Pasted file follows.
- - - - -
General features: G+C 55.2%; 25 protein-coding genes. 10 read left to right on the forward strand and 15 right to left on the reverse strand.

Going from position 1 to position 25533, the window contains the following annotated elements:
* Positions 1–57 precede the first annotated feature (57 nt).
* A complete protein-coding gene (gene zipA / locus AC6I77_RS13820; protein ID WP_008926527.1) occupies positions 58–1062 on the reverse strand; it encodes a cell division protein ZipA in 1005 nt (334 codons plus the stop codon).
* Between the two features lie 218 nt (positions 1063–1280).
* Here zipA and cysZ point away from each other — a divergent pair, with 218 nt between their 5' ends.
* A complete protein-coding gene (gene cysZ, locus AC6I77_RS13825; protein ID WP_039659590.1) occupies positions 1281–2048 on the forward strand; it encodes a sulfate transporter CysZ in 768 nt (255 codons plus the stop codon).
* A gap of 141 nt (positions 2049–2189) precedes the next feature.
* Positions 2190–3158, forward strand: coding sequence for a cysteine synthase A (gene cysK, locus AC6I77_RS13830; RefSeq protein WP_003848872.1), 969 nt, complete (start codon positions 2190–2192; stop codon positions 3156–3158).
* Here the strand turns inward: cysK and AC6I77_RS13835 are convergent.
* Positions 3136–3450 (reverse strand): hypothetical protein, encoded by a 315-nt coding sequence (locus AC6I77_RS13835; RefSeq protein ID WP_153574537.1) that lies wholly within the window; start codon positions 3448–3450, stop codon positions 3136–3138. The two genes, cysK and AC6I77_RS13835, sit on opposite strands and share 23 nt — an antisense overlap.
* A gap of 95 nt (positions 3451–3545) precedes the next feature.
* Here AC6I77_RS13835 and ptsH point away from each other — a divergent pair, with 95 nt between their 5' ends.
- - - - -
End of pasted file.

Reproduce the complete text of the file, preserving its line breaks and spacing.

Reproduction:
General features: G+C 55.2%; 25 protein-coding genes. 10 read left to right on the forward strand and 15 right to left on the reverse strand.

Going from position 1 to position 25533, the window contains the following annotated elements:
* Positions 1–57 precede the first annotated feature (57 nt).
* A complete protein-coding gene (gene zipA / locus AC6I77_RS13820; protein ID WP_008926527.1) occupies positions 58–1062 on the reverse strand; it encodes a cell division protein ZipA in 1005 nt (334 codons plus the stop codon).
* Between the two features lie 218 nt (positions 1063–1280).
* Here zipA and cysZ point away from each other — a divergent pair, with 218 nt between their 5' ends.
* A complete protein-coding gene (gene cysZ, locus AC6I77_RS13825; protein ID WP_039659590.1) occupies positions 1281–2048 on the forward strand; it encodes a sulfate transporter CysZ in 768 nt (255 codons plus the stop codon).
* A gap of 141 nt (positions 2049–2189) precedes the next feature.
* Positions 2190–3158, forward strand: coding sequence for a cysteine synthase A (gene cysK, locus AC6I77_RS13830; RefSeq protein WP_003848872.1), 969 nt, complete (start codon positions 2190–2192; stop codon positions 3156–3158).
* Here the strand turns inward: cysK and AC6I77_RS13835 are convergent.
* Positions 3136–3450 (reverse strand): hypothetical protein, encoded by a 315-nt coding sequence (locus AC6I77_RS13835; RefSeq protein ID WP_153574537.1) that lies wholly within the window; start codon positions 3448–3450, stop codon positions 3136–3138. The two genes, cysK and AC6I77_RS13835, sit on opposite strands and share 23 nt — an antisense overlap.
* A gap of 95 nt (positions 3451–3545) precedes the next feature.
* Here AC6I77_RS13835 and ptsH point away from each other — a divergent pair, with 95 nt between their 5' ends.